Hello! I'm Julie, 15 and I'm just in my freshman year of high school, but I would like to go to CalArts for character animation. I would like to start working on life drawings as soon as possible. I have NO experience whatsoever when drawing from models like this, and i have never taken a life drawing class. I used posemaniacs.com for all of the poses. These are bad, I know, but I've never done this before and I want to try and improve, and I'll know I'll get good criticism from here! I plan on taking a life drawing class over the summer (if they allow me to; the class is strictly 18 or older but I'll see if i can get around that) and I plan on taking life drawing in my sophomore year of high school (im lucky enough to be able to go to an art charter school). Please, tell me anything I can do to improve! at the moment I have no one who can give me some solid advice. I don't need anyone to sugar coat anything, be honest, and be mean! all of these poses are done in 30 seconds-1 minute. I plan on applying to CalArts for the year of 2015-2016 so I've still got a long way to go!
For one, stop doing 30 second poses. Really short poses (15 seconds to 3 minutes or so) are typically done for loosening up. As an actual tool for helping someone improve, it's incredibly ineffective and just puts in your brain a time crunch that takes a long time to get over. I use warm-up poses to loosen up and have fun. Still do them, but do not use them to learn.
You're not taking the time to observe and process, which is why your drawings look like shrunken action figures with circle heads and round feet. But don't worry, because ALL beginners of life drawing draw like this. You know as a human that your drawings don't look right, but you haven't gotten the experience to find out how to draw. It takes a long time. You need to put some time in, so spend at least 15 minutes on one drawing, if not 30 minutes. There really isn't any real advice to give you, sorry. Learning will just come naturally for you right now.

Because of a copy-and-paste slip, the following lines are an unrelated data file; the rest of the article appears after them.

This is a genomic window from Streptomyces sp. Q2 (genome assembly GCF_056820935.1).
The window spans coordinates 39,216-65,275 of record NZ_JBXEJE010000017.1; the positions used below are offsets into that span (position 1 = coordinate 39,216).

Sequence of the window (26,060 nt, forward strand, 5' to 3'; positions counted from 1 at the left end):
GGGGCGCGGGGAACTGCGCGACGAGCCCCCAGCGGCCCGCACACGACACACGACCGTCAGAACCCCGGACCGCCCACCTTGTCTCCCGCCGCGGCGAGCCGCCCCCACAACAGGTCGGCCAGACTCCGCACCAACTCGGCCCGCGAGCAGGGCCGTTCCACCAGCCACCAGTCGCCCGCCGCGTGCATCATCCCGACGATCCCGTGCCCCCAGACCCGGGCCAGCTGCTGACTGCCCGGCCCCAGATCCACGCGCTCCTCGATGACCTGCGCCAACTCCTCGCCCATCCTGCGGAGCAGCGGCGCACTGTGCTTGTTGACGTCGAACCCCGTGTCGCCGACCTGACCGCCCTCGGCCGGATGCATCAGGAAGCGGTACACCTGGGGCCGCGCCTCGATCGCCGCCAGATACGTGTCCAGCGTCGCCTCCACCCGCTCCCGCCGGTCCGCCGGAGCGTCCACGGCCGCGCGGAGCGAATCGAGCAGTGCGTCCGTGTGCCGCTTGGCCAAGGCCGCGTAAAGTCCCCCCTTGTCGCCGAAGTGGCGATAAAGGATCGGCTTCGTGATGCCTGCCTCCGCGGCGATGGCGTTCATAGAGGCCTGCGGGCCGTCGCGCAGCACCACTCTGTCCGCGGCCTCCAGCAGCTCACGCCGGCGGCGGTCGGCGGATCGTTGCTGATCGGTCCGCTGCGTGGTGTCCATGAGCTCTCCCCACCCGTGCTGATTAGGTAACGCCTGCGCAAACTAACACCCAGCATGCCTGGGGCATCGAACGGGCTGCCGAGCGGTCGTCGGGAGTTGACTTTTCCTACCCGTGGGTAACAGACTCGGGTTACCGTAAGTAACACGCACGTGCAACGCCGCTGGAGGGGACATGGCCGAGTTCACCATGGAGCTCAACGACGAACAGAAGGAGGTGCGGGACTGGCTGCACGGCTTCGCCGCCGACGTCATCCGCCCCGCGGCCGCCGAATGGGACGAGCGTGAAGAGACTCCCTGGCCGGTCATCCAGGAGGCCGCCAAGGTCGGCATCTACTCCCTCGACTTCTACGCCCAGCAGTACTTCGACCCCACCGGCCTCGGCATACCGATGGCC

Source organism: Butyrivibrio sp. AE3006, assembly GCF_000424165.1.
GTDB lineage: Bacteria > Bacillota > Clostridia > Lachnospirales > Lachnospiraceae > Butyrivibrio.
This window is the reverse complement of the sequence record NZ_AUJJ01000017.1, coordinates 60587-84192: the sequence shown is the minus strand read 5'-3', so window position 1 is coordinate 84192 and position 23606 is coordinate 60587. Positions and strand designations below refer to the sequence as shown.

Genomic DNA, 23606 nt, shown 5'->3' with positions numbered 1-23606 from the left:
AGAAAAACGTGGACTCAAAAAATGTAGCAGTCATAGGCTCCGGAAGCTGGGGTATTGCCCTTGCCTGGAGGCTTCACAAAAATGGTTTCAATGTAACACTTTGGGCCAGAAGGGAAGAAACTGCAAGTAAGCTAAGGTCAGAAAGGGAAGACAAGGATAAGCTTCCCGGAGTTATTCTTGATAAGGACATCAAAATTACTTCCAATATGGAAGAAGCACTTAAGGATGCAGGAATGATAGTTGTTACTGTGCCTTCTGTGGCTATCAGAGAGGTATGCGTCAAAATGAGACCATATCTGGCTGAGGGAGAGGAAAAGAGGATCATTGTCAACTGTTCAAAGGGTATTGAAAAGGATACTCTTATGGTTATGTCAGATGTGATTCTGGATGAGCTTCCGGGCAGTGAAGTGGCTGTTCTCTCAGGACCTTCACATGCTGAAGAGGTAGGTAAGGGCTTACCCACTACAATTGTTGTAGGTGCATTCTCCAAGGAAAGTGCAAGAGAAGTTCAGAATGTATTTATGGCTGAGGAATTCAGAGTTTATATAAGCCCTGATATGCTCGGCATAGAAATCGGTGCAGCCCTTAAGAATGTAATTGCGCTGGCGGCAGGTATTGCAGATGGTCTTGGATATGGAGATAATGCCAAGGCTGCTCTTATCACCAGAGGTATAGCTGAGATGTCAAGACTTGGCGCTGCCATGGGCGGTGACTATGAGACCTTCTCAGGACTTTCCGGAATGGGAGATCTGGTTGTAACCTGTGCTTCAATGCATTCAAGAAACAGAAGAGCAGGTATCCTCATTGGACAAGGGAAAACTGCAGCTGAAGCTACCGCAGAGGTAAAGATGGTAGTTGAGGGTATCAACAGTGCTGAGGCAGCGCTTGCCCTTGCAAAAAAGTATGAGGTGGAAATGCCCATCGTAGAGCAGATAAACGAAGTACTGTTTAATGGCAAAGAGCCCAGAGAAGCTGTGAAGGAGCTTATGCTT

As a suggestion, do tons of blind contour drawings for about 5-7 minutes each. Blind contour drawings are line drawings where you do not look at your paper and try not to lift the material from the paper. Use ballpoint pen. The end results are so ridiculous that you will probably end up not caring what your drawings look like (since you're at such a handicap), and they actually train you to look since that's all you can do.
Thank you so much Josh. I was told that 30 second drawings would help beginners, but I guess they were wrong. I will definitely spend more time on this...
Thanks for the blind contour drawing suggestion too! I guess right now I really need to learn how to just look at things. I'm at a disadvantage since I'm using 3D models on a computer screen as opposed to live models at the moment, but I'll try harder to just take a moment and look.
Federico: Yeah, I have been looking around for anatomy books. are there any good ones you would recommend? I'm trying to find a place to take lessons that don't require you to be 18 or older... And thanks for the negative space drawing suggestion! they have some exercises for this on the website I use for models, but never really knew what they were for exactly.
Bobby: I do carry my sketchbook everywhere :) I have one sketchbook devoted to everyday doodles and one specifically for life drawing. I draw my classmates and get some of my friends to pose for me. Sometimes i draw the classroom too. I have been thinking about going to the zoo on weekends as well. Thanks for the tips! :)
The Walt Stanchfield Lectures were good for me to look through when I was still deciding what program to go into. There's a lot of good information about what to look for in movement, and many many many life drawings that express motion. I think it'd be a good help for you too, even if you only got the first volume.